Old style leaders in the church aim to make the most of their gifts, but Jesus’ new leaders maximise other people’s gifts.
27 For who is greater, the one who is at the table or the one who serves? Is it not the one at the table? But I am among you as one who serves. Luke 22
The traditional model of church leadership is shaped like a pyramid. The congregation is at the bottom, supporting the ministry structure; lay leadership is in the middle, and at the top, at the cutting edge of ministry, are the clergy. They are the key players, the important ones who do most of the ministry. Teaching, ideas and instructions filter down from them to the laity. The laity provide a solid financial base for the whole enterprise. They also provide manpower for occasional whole-church projects which the clergy initiate. At the dining table, in the prominent place, are the leaders. Hovering in the background and providing support, like the table waiters, are the lay people.
Jesus re-definition of power turns the model on its head; he reverses the roles at the meal. The important people are the congregation members. They are the ones at the table, the main characters in the story. Serving their needs are the table waiters, the church leaders.
The pyramid is now upside down. The top-most layer of church life, the ‘coal-face’ of ministry, is the congregation. Their ministries are the ones that ultimately count. Supporting them for their ministry are various leaders, and supporting everyone, serving the whole church, are the pastors.
What does that look like in practice?
Old style leaders go with their strengths. In the church, this means a concern to make the most of their gifts. Going with strengths ensures that the leader appears in the best possible light – capable, efficient, successful. It maximises the leader’s personal job-satisfaction. And it just happens that few leaders are gifted in sweeping the floor – so they leave such things to those whose gifts are more ‘blue collar’.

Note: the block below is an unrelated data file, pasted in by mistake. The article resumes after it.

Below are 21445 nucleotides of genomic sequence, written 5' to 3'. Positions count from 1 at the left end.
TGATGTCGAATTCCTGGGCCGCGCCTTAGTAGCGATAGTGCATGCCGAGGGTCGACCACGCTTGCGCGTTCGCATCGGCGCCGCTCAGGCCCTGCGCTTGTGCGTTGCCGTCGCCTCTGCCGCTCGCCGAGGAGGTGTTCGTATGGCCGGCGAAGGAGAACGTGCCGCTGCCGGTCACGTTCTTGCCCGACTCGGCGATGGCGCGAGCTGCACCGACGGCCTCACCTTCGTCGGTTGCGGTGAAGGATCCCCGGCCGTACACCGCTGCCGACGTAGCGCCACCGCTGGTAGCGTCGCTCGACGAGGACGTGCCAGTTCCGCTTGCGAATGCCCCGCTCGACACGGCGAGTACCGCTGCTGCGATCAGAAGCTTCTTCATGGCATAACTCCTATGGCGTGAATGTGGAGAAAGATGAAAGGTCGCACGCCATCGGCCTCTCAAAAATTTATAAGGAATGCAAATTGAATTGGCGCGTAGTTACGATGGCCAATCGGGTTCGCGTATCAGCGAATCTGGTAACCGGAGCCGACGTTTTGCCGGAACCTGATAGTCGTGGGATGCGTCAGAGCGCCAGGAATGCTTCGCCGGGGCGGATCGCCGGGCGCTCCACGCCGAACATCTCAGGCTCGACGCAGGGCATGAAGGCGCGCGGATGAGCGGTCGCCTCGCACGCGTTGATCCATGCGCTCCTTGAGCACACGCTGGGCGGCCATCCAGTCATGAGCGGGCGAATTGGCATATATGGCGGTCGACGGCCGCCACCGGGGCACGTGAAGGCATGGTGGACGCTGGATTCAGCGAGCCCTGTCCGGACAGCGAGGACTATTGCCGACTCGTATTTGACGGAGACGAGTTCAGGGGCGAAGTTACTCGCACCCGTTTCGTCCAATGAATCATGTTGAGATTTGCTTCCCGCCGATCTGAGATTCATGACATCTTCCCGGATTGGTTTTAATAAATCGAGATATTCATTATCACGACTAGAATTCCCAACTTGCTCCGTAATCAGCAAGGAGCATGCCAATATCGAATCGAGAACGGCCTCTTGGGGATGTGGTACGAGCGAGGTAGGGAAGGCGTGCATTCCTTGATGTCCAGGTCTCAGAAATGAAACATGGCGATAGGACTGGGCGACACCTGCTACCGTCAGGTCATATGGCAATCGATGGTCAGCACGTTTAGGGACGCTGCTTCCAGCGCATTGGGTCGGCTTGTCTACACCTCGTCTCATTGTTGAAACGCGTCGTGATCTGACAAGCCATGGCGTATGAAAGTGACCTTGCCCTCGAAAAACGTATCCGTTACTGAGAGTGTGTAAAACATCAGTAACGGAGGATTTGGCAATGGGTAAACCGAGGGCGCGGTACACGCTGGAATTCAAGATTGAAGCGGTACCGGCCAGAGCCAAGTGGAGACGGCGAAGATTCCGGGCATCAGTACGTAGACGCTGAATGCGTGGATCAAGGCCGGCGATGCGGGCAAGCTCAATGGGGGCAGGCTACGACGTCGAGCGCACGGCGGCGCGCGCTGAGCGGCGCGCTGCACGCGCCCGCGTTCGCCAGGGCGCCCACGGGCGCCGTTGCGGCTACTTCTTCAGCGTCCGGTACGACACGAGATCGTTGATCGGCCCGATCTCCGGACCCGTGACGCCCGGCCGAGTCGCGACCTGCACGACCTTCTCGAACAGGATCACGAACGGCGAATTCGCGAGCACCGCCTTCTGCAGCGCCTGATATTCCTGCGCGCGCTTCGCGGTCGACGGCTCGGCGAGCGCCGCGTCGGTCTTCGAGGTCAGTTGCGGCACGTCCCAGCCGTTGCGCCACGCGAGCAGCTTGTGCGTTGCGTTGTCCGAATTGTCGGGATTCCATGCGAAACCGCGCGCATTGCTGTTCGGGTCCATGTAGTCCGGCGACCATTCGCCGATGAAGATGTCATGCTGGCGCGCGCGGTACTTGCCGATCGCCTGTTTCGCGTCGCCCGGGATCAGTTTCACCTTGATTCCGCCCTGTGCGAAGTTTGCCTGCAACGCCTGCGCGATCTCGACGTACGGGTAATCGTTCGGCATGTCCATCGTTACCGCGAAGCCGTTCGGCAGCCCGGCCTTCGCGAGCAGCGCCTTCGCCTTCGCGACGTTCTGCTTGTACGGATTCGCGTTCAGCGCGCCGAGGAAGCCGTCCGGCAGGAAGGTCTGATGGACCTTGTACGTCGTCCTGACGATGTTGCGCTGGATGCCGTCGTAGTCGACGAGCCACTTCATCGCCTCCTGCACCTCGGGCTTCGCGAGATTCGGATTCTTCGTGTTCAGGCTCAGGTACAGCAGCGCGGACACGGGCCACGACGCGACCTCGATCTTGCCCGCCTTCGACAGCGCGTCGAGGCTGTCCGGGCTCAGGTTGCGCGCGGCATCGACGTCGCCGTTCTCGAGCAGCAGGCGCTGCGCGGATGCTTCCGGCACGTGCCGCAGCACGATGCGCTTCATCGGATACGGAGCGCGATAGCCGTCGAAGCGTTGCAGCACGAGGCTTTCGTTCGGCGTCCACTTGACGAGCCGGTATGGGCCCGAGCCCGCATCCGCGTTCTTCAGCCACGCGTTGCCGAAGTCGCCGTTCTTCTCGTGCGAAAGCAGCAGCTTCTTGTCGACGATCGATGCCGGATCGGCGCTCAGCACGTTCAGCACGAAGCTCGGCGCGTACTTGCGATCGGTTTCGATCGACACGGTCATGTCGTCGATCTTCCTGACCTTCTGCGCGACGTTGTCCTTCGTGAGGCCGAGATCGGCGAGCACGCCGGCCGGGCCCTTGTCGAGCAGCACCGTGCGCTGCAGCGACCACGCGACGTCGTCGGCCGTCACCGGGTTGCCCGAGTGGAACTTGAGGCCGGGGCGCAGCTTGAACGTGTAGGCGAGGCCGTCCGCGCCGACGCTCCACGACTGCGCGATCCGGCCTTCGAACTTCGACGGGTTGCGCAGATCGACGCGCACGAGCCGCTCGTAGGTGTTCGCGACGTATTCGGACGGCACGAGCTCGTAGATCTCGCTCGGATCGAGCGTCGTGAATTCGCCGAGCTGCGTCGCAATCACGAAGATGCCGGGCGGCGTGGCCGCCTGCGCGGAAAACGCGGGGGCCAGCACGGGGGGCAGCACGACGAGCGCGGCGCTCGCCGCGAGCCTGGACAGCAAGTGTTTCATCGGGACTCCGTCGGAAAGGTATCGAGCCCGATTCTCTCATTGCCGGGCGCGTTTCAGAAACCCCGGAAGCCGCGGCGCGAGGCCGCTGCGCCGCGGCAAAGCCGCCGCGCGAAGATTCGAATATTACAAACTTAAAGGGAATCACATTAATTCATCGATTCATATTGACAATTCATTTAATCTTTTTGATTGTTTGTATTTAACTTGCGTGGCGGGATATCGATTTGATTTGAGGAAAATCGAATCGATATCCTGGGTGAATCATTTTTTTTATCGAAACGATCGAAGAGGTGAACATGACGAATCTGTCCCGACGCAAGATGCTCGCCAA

New leaders value ministry gifts, but they are happy to go with their weaknesses. They don’t mind operating in areas where they do not appear to best advantage. Because they are less concerned about their own gifts, and more about the gifts of the congregation. After all, the congregation are the important ones. It’s their ministries that count. The pastor is just the table-waiter. Like Jesus: the cross didn’t maximise Jesus ministry gifts.
New leaders work up a sweat doing what needs doing so that the congregation can function well. They don’t think too much about job-satisfaction. They are happy to do lowly tasks when the need arises. They are modelling themselves on the man who was ‘among you as one who serves.’ The cross probably didn’t represent job-satisfaction.
Decision-making in the old model was concentrated in the hands of the leadership. In Jesus’ model, of course that is reversed. The people at the coal-face, the ones sitting at the table, they are the ones who get the say. They are the ones gifted and authorised for gospel ministries by the Holy Spirit. Since when does the servant tell the important people what to do? Does he imagine he’s the boss? The servant can serve by providing the nourishment of the gospel word. He can encourage, equip, advise when asked to – but the decisions are generally going to be made by the important people, the congregation members. That’s as it should be.
This is the new leader’s approach to using his (considerable) power. He uses it to make others powerful.
27 For who is greater, the one who is at the table or the one who serves? Is it not the one at the table? But I am among you as one who serves.